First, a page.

We  went to Scotland in late March/early April for the prices, and because we couldn't wait until summer. But no amount of time in Roanoke prepared us for latitudes above Oslo, Norway in early Spring. And we were on an island. I had forgotten that the wind is perpetual on an island. England, Scotland, Orkney, Shetland: islands in the coldest sea below polar bear territory. The outdoor scenes in the Harry Potter movies were filmed in the Highlands. We were north of that. How the English went on to conquer India and Africa is beyond me...what a public relations job that must have been. Queen and Country wouldn't have begun to cover it.

So we had escaped losing life and limb to the North Sea to face a mild day of hail, snow, rain and sleet. We had this mixture everyday for at least five minutes, every four hours or so. Then, everything would magically clear and whatever we had come to see would unveil itself. It was, truly, magic.

Our fear that our tour was canceled due to the weather (it doesn't happen) was unfounded. Our guide was a very happy 55 year old about to marry a 26 year old Canadian who had taken his tour several years before. He said it made him 'peppy'. We were the only ones on the tour, except for an extremely quiet English woman who looked as if she had been born in the neolithic ruins of Skara Brae. Maybe it was the cereal.

The Scottish along this tourist route were very excited about seeing tourists so early in the season, especially this far north. Everyone we ran into either wanted to vacation in Florida or had vacationed in Florida, or was related to someone who, etc...

The first attraction was a site innocuously called Maes Howe. It was damp and we walked a half mile across a mud field to get to it. I'll save the suspense and relate we both came home with bronchitis and signs of exposure; but it was worth it. At Skara Brae, we walked straight into the village, which was built into a hill of discarded refuse, dirt and oyster shells. It was a bit like touring Hobbiton where all the Hobbits had stepped out for a cup of tea and would be right back.

By this time, the night's storm had past and the sky was sparkling and a brilliant turquoise. It seemed to be a characteristic color of Orkney. The ocean was the same color with lapis blue in the deeper areas. It looked just like the pictures of the Caribbean, only ten minutes up to your knees in this water would kill you. An impulse buy of wool sweaters at John a' Groats saved us. (The northernmost point of mainland Scotland.) American wool is short and itchy and works ok with cotton or silk underneath it. Of course, it requires the earth-harmful cleaning method of dry cleaning. Scottish wool is from long-haired sheep, soft as sable AND washable. It is waterproof as well. But don't stick it in the dryer. My sweater is now infant-sized because of a mistake.

We had lunch at the gift shop/museum while our guide entertained us with tales of his arch-rival who owned the competing tour bus. I wandered around in a daze all day...I was finally here. I couldn't hear anything the tour guide or Marc said. I didn't say anything that I remember. I think I babbled at the guide once, expressing my desire to stop somewhere. I know exactly how Harry Potter felt walking into Hogwarts for the first time. Occasionally, I would twirl around on my axis to get a 360 view and I felt as if I had been drinking champagne all morning. I saw my hand extend the credit card a couple of times and then it was over for the day.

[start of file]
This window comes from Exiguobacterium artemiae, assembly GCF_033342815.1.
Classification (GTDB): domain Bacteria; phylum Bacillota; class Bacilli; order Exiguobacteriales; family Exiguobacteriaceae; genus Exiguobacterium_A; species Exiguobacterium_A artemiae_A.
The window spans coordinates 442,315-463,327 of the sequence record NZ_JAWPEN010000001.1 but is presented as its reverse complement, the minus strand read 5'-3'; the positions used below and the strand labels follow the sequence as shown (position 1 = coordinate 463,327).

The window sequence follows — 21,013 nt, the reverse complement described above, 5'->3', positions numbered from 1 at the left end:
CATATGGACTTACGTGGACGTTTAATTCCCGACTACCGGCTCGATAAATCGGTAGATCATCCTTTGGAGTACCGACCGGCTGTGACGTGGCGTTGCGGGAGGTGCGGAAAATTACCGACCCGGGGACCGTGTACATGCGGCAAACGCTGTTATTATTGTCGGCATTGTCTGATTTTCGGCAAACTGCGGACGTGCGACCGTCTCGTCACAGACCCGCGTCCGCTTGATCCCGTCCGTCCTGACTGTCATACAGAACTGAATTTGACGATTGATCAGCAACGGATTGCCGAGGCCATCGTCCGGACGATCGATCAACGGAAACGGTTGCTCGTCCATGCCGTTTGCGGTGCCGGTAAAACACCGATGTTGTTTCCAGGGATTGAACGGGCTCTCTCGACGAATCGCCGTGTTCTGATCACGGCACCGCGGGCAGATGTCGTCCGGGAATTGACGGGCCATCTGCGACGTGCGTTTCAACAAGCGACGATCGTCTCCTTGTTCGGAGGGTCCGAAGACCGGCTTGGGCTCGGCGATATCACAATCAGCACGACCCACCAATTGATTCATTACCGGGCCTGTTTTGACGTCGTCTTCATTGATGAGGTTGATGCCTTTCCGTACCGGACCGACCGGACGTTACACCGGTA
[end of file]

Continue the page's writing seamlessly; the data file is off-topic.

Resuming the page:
We called home from the grocery store at a rate I estimated later would have made a sizable down payment on Princess Di's wedding gown.

Next: Skye

Tuesday, October 12, 2010

Against the Grain

The boy orphan cat, Minkins, came in last night and let me know that my service animal, Eddie, wasn't his only momma. They are such a comfort now that he is gone. And Ratface is leaving my chocolate alone, although Echo inadvertently overdrew my account yesterday. She doesn't like the new catfood I am playing with.

But, to continue from yesterday: Mark and I landed in Kirkwall, The Orkneys, Scotland, in one piece, full of caffeine and adrenaline and hungry as tigers. Only I knew the truth. The friendly family unloaded their car and walked us to our Bed and Breakfast at about 9 o'clock at night. As we were walking, Mark turned to our friend and asked, "Where can we get something to eat?" I said, "I haven't told him yet." Our friend said, "Breakfast is about 8 in the morning."

Most of small-town Europe is what Americans would consider 'strict' about their food. There are times that food is served and times where you, if you haven't eaten, are out of luck. The Scottish would never dream of ruining their country with an all-night McDonalds, for instance. Or an all-night anything, for that matter, except for a pub. And the pubs operate on the assumption that beer and ale is part of a food group. And I agree that kidney pie is not something I would want to slide down on top of a belly full of beer, anymore than I would want to wash a plate of chitlins down with some Tennessee whiskey. And that far north, vegetables aren't food, as such. If it ferments, it belongs in the ale.